President of the National Bus Association, Garth Woodroffe, is of the opinion that Grenada does not need a public transportation system, as there are sufficient private buses in operation.
His comment follows last month’s announcement that a major study will be conducted on the transportation sector in Grenada and the region to determine how public transport can be maintained during a health pandemic and a disaster.
Further, Woodroffe told The Grenadian Voice that the issue is how the transport sector is being managed, pointing to plans by Government to form a National Transport Authority to replace the Transport Board.
This new statutory body, he said, will manage transportation in Grenada, not only buses, but also trucks and private vehicles; thus, he reiterated that there will be no need for a public transportation system.
The President said according to the draft plan sent to the Association for review, the Authority will control the operating hours of the bus system.
Noting that the Association is not against this new Authority, stating that it will help fix some of the current issues in the system, Woodroffe said Monday that the Association has yet to receive a response to its request to have three representatives on the Authority’s Board.
Minister for Transport and Implementation, Hon Gregory Bowen, during a recent post Cabinet briefing explained that in other countries where there is public transportation, transport was not interrupted for the public during the onset of the COVID-19 pandemic.
Government is trying to avoid a replay where at the onset of COVID-19, people who use public transport were left stranded as bus operators on some routes in Grenada ceased operations for fear of their safety.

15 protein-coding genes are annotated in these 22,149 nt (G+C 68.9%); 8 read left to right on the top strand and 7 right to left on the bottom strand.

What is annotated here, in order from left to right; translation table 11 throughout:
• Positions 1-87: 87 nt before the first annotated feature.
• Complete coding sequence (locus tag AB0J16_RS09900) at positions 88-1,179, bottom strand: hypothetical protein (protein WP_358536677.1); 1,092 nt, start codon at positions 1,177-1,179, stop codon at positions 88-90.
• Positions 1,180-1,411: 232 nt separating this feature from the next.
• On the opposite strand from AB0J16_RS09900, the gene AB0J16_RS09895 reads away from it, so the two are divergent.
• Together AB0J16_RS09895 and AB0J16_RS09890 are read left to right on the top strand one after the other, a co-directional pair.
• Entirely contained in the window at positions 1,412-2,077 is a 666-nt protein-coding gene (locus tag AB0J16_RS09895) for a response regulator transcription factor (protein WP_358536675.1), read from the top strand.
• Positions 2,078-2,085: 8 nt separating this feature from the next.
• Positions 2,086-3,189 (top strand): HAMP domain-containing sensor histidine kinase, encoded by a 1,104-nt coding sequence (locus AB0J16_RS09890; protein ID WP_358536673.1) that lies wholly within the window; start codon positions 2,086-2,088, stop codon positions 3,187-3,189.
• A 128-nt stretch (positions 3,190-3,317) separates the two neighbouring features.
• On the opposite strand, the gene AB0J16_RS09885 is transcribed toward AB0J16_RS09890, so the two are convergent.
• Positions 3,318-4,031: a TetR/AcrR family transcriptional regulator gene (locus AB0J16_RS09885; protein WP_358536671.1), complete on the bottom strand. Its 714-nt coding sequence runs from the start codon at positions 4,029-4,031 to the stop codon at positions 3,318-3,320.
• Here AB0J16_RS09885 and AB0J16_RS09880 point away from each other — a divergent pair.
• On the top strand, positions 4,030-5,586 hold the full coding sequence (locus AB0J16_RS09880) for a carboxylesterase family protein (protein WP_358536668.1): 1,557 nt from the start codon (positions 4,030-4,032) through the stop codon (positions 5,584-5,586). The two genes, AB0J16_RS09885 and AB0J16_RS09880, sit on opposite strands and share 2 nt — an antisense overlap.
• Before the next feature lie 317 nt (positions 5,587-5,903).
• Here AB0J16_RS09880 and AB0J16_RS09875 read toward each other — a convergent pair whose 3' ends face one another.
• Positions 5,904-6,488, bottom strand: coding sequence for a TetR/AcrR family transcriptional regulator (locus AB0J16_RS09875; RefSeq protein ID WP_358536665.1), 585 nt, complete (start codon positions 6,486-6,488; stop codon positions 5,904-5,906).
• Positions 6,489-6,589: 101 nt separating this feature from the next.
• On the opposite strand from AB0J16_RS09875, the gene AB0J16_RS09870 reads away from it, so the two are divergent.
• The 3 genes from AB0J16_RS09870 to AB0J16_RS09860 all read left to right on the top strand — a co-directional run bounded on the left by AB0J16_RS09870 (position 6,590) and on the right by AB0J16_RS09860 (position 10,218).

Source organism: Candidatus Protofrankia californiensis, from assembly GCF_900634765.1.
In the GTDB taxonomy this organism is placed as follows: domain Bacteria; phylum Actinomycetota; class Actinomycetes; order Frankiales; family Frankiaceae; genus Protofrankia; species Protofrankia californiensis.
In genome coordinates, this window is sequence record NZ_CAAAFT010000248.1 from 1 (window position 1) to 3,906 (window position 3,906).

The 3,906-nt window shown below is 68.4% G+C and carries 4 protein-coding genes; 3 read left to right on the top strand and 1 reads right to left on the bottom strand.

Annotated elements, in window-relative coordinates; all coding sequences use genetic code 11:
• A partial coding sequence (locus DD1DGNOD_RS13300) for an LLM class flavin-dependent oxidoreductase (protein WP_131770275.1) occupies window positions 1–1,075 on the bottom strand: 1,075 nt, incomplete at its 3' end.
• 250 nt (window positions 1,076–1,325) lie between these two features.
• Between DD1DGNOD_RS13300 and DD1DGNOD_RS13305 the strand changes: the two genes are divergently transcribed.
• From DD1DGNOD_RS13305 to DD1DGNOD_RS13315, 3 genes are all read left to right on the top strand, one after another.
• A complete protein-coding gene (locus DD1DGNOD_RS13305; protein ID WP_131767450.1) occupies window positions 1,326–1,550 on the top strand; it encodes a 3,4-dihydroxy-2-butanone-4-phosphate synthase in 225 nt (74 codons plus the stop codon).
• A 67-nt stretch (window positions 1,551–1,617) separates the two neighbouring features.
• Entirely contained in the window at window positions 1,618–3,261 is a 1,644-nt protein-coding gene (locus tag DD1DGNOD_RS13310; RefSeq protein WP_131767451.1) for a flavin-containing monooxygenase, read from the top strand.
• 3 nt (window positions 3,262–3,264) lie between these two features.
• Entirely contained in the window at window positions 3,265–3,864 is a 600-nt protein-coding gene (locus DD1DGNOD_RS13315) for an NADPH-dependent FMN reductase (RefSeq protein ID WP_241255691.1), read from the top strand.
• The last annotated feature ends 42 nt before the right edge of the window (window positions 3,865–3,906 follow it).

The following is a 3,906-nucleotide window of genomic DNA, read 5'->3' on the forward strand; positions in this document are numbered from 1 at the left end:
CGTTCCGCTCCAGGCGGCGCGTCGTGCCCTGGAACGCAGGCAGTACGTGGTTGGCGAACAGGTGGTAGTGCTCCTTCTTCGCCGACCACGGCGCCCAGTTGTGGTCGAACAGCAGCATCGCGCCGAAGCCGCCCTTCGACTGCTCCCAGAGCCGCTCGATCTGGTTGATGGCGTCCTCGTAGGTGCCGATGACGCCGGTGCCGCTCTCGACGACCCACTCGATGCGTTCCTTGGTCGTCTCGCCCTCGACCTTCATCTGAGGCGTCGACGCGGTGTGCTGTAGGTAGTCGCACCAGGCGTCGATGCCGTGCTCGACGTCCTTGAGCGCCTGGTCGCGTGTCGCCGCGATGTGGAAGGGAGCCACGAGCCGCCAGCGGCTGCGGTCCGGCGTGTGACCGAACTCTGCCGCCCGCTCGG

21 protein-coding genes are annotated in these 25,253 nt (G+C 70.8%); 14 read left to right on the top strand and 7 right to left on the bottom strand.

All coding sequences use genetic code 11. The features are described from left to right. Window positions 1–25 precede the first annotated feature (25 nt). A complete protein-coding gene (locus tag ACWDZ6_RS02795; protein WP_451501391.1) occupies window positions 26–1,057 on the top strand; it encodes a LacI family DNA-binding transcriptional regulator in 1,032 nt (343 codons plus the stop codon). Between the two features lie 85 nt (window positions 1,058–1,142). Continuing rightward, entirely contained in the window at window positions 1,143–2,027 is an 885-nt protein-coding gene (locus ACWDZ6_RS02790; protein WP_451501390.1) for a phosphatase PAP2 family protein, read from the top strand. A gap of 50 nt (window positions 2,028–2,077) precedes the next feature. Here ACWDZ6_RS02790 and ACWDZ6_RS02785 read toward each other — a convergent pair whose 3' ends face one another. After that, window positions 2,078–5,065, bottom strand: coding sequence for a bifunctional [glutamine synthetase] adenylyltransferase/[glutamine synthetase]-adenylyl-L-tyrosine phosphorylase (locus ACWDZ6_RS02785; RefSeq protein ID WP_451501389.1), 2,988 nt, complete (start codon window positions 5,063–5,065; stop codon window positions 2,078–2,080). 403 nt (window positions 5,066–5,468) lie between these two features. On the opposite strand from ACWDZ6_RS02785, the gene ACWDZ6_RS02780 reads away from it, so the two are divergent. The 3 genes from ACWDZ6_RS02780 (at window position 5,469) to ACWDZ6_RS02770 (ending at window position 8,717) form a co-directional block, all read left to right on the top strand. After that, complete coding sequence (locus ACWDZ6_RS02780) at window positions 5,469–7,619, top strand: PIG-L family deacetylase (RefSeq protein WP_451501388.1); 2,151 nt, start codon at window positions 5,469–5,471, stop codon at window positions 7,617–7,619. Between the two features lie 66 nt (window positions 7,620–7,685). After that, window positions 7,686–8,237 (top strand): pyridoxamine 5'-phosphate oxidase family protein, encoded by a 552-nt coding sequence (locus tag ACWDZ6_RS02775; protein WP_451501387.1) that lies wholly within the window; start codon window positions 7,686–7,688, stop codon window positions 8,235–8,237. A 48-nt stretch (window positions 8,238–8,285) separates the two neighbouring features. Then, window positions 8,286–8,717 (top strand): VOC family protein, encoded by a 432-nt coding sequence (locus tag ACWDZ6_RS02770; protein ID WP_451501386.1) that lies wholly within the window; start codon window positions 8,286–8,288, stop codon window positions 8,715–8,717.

However, at the lifting of the curfew, which allowed buses to transport a limited number of people and a strict sanitising and mask programme in place in order to control the spread of COVID-19, most bus operators withheld their services and called on Government to provide financial and other assistance to combat their loss.
Following an agreement, public transportation resumed but with limited number of passengers on buses, while Government helped with sanitisation costs.
After consultations with stakeholders, some businesses are offering discounts on mechanical parts and other items.
Governments in the region faced similar challenges with bus operators.
Meanwhile, on Wednesday, Government announced that the latest Public Health (COVID-19) Regulations now allow for buses and taxis to carry their maximum number of passengers in keeping with their insurance policies. In addition, operators of public transportation are required to adhere to the protocols outlined by the Ministry of Health, which include that passengers wear face
masks/covers over their mouth and nose, ensure hand and respiratory hygiene along with general bus sanitisation to prevent the potential spread of COVID-19.